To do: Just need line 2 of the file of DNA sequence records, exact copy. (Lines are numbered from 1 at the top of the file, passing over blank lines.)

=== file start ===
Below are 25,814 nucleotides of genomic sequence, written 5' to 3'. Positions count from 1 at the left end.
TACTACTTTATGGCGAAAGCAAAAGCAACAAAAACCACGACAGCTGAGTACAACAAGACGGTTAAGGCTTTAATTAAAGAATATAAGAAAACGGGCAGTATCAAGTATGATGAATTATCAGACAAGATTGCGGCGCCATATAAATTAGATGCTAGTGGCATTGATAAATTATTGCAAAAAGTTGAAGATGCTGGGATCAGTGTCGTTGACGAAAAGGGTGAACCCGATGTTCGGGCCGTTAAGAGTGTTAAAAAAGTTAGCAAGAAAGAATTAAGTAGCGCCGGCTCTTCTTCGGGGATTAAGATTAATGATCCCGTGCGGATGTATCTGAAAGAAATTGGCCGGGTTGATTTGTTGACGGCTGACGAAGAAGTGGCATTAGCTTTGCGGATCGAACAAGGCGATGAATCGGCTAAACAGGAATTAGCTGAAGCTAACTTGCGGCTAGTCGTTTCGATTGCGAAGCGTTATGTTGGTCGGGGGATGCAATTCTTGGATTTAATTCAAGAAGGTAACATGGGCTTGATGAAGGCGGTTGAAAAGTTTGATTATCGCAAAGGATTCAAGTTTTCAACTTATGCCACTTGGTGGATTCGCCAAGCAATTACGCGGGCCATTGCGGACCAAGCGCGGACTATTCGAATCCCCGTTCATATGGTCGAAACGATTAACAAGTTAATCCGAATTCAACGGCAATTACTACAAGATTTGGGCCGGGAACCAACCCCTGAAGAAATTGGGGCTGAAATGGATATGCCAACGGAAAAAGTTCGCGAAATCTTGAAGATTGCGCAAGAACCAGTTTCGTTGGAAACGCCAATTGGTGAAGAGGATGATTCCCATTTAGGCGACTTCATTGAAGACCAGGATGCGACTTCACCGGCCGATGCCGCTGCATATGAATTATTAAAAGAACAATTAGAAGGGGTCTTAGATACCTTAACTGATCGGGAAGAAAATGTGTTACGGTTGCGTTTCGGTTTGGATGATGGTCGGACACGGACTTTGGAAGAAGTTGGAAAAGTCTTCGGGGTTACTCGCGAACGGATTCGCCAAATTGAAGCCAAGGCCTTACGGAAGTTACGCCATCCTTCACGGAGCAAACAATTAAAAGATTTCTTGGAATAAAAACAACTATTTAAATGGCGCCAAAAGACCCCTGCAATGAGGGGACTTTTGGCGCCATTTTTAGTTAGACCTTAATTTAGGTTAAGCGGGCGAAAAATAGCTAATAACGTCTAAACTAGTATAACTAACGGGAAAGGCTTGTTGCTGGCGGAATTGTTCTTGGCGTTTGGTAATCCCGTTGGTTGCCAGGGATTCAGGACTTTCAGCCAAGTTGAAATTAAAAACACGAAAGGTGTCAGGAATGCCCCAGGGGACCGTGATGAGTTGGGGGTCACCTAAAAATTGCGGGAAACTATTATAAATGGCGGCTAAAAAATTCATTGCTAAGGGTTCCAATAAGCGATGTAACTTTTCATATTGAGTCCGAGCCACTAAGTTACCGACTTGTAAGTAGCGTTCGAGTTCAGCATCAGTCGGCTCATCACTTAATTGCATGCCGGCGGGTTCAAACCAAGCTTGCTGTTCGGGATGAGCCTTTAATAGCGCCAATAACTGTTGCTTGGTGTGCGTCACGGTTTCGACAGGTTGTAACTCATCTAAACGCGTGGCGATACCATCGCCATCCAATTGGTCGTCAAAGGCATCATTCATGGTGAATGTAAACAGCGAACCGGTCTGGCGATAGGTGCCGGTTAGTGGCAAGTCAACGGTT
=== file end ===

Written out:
TACTACTTTATGGCGAAAGCAAAAGCAACAAAAACCACGACAGCTGAGTACAACAAGACGGTTAAGGCTTTAATTAAAGAATATAAGAAAACGGGCAGTATCAAGTATGATGAATTATCAGACAAGATTGCGGCGCCATATAAATTAGATGCTAGTGGCATTGATAAATTATTGCAAAAAGTTGAAGATGCTGGGATCAGTGTCGTTGACGAAAAGGGTGAACCCGATGTTCGGGCCGTTAAGAGTGTTAAAAAAGTTAGCAAGAAAGAATTAAGTAGCGCCGGCTCTTCTTCGGGGATTAAGATTAATGATCCCGTGCGGATGTATCTGAAAGAAATTGGCCGGGTTGATTTGTTGACGGCTGACGAAGAAGTGGCATTAGCTTTGCGGATCGAACAAGGCGATGAATCGGCTAAACAGGAATTAGCTGAAGCTAACTTGCGGCTAGTCGTTTCGATTGCGAAGCGTTATGTTGGTCGGGGGATGCAATTCTTGGATTTAATTCAAGAAGGTAACATGGGCTTGATGAAGGCGGTTGAAAAGTTTGATTATCGCAAAGGATTCAAGTTTTCAACTTATGCCACTTGGTGGATTCGCCAAGCAATTACGCGGGCCATTGCGGACCAAGCGCGGACTATTCGAATCCCCGTTCATATGGTCGAAACGATTAACAAGTTAATCCGAATTCAACGGCAATTACTACAAGATTTGGGCCGGGAACCAACCCCTGAAGAAATTGGGGCTGAAATGGATATGCCAACGGAAAAAGTTCGCGAAATCTTGAAGATTGCGCAAGAACCAGTTTCGTTGGAAACGCCAATTGGTGAAGAGGATGATTCCCATTTAGGCGACTTCATTGAAGACCAGGATGCGACTTCACCGGCCGATGCCGCTGCATATGAATTATTAAAAGAACAATTAGAAGGGGTCTTAGATACCTTAACTGATCGGGAAGAAAATGTGTTACGGTTGCGTTTCGGTTTGGATGATGGTCGGACACGGACTTTGGAAGAAGTTGGAAAAGTCTTCGGGGTTACTCGCGAACGGATTCGCCAAATTGAAGCCAAGGCCTTACGGAAGTTACGCCATCCTTCACGGAGCAAACAATTAAAAGATTTCTTGGAATAAAAACAACTATTTAAATGGCGCCAAAAGACCCCTGCAATGAGGGGACTTTTGGCGCCATTTTTAGTTAGACCTTAATTTAGGTTAAGCGGGCGAAAAATAGCTAATAACGTCTAAACTAGTATAACTAACGGGAAAGGCTTGTTGCTGGCGGAATTGTTCTTGGCGTTTGGTAATCCCGTTGGTTGCCAGGGATTCAGGACTTTCAGCCAAGTTGAAATTAAAAACACGAAAGGTGTCAGGAATGCCCCAGGGGACCGTGATGAGTTGGGGGTCACCTAAAAATTGCGGGAAACTATTATAAATGGCGGCTAAAAAATTCATTGCTAAGGGTTCCAATAAGCGATGTAACTTTTCATATTGAGTCCGAGCCACTAAGTTACCGACTTGTAAGTAGCGTTCGAGTTCAGCATCAGTCGGCTCATCACTTAATTGCATGCCGGCGGGTTCAAACCAAGCTTGCTGTTCGGGATGAGCCTTTAATAGCGCCAATAACTGTTGCTTGGTGTGCGTCACGGTTTCGACAGGTTGTAACTCATCTAAACGCGTGGCGATACCATCGCCATCCAATTGGTCGTCAAAGGCATCATTCATGGTGAATGTAAACAGCGAACCGGTCTGGCGATAGGTGCCGGTTAGTGGCAAGTCAACGGTT